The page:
Series / The Joy of Painting

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Let's build some happy little trees.

"I'd like to wish you happy painting, and God bless, my friends."

The Joy of Painting was a half-hour art instruction show that ran from 1983 to 1994. Hosted by Bob Ross, noted for his legendarily cheery manner and soft, friendly voice, the show aimed to teach people painting techniques in the amount of time given. Ross worked in oil paints and taught a method called "wet-on-wet painting", where the canvas would be coated with wet white paint and other colors would be laid over it, allowing for a variety of blending techniques. The show was very minimalist, using only a black background and two camera positions. Due to his time spent being stationed in Alaska in the Air Force, all of Ross' paintings were of nature, mostly forests or mountain valleys.


This show provides happy little examples of:

  • Auto-Tune/Voice Clip Song: "Happy Little Clouds." Commissioned by PBS themselves, from the guy who does Symphony Of Science.
  • Awesome Art: Humorously invoked by Ross, noting that several art schools pooh-poohed his work but later grudgingly acknowledged that they were getting a lot more applications from people who'd been inspired by him.
  • Catch Phrase: To name a few...
    • "From all of us here, I want to wish you happy painting and God bless, my friends."
    • "Happy little ___", usually trees, clouds, or sky. While only said on the occasion, this stuck with viewers, especially "happy little trees". The official Bob Ross website even sells a shirt that says "happy trees".
    • About once a season, at least, he'll explain how he told his son to get in tune with his painting ability: "Just pretend you are a whisper floating across a mountain."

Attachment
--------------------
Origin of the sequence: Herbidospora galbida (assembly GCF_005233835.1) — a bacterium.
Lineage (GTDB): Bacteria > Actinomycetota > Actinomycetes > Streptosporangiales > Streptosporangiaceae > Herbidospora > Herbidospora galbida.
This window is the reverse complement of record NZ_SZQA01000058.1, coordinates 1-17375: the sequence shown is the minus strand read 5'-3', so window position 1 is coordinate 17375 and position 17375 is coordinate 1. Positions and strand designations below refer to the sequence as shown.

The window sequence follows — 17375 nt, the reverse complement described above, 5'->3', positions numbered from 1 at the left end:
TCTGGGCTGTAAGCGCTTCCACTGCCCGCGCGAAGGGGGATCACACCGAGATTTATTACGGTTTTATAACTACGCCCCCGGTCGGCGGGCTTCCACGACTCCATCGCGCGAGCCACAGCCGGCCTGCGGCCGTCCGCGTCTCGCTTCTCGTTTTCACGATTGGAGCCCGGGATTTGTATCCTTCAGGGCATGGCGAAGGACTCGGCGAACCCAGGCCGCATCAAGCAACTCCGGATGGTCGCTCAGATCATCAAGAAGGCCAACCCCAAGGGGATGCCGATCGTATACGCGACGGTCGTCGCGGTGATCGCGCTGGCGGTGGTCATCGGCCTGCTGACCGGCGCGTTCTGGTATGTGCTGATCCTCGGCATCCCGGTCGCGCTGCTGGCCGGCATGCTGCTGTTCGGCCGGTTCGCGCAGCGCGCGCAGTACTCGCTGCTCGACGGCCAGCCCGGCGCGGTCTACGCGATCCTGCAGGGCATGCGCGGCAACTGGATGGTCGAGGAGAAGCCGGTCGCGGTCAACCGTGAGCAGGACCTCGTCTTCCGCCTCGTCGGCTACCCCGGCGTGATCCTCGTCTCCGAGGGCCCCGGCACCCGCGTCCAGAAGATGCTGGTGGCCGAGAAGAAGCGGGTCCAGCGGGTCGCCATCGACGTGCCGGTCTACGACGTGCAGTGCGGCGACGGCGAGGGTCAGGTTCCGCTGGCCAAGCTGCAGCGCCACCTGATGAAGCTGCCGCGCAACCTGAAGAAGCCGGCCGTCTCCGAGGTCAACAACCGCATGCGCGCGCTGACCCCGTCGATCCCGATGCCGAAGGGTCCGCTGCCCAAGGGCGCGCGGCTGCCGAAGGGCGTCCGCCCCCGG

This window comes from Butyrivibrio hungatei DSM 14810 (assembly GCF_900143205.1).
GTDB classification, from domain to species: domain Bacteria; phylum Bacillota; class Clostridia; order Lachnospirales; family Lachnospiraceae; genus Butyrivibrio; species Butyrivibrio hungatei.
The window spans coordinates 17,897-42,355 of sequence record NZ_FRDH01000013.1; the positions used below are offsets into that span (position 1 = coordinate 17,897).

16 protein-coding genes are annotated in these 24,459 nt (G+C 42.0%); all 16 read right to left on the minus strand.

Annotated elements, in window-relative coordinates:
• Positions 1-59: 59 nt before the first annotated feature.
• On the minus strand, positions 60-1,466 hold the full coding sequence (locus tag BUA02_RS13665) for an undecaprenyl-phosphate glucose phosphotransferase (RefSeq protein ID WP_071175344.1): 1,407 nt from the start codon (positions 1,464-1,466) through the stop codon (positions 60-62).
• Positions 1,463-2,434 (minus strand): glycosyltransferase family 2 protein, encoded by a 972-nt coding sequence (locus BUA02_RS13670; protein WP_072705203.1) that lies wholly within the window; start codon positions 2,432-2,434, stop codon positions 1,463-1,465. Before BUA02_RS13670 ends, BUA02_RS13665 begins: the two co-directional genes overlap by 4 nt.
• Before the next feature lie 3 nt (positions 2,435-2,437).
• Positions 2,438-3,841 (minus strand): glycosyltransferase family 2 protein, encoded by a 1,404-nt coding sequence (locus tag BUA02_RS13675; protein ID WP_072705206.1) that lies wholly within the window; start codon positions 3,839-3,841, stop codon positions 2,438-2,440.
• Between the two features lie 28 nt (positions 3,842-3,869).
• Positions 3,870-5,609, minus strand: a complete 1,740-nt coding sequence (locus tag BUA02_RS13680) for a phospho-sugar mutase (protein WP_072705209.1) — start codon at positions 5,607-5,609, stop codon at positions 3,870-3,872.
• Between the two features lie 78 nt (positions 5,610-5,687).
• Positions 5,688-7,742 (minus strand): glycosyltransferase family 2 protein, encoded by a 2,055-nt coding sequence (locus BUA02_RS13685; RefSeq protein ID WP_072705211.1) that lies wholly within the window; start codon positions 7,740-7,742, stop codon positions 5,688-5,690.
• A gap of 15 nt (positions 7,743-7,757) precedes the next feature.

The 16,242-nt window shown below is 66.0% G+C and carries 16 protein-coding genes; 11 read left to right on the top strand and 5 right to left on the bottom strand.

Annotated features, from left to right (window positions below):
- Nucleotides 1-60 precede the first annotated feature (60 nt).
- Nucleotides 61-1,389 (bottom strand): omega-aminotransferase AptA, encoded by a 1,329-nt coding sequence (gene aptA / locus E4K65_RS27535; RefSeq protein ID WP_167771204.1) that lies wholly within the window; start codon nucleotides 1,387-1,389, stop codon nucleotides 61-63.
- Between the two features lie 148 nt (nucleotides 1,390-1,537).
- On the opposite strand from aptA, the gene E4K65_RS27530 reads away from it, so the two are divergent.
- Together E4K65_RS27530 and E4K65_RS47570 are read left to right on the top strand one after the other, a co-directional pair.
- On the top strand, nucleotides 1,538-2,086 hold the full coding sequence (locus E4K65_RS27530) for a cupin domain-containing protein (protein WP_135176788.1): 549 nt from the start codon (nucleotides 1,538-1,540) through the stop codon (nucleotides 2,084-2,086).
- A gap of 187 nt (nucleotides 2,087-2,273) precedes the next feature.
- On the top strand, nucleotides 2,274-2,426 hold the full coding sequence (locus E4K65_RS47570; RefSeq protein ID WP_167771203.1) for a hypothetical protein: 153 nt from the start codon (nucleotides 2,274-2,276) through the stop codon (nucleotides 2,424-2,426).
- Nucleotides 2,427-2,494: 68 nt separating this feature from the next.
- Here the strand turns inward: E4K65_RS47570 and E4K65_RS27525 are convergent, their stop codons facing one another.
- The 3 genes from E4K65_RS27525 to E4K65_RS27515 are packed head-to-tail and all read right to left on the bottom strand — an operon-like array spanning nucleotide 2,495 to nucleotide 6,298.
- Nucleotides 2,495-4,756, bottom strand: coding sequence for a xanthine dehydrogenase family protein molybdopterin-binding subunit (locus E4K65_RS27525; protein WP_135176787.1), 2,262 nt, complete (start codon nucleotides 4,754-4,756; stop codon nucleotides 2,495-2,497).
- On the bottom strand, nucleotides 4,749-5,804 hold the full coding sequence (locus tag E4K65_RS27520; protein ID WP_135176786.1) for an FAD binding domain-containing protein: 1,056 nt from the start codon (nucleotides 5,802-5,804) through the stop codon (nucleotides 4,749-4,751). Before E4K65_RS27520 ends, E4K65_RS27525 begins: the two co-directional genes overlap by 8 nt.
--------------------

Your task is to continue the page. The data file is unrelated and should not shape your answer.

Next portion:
• When cleaning his brush, "Just beat the devil out of it" along with a good-natured giggle.
    • He would often remind the viewers of a central rule to his technique: "A thin paint will stick to a thick paint."
    • "There..."
    • "This is your world." When encouraging viewers to improvise rather than copy his painting.
    • "Everyone needs a friend." When adding a second tree/cloud/animal to his paintings.
    • "No pressure." and "Two hairs and some air." referring to his technique of painting with a paint knife by just barely letting the knife touch the canvas.
    • "Let's have some fun." / "Let's get crazy."
    • "Now then..." Anytime he transitioned from cleaning his brush to loading it up or doing something with the canvas (or any combination thereof) multiple times per episode. You'd be hard-pressed to find one where he doesn't say it.
  • Chroma Key: Intros to the show (usually not on the repackaged 'Best of the Joy of Painting') has 'The Little Painter Guy' (Bob) painting a scene with a giant brush (broom) in front of a chroma key.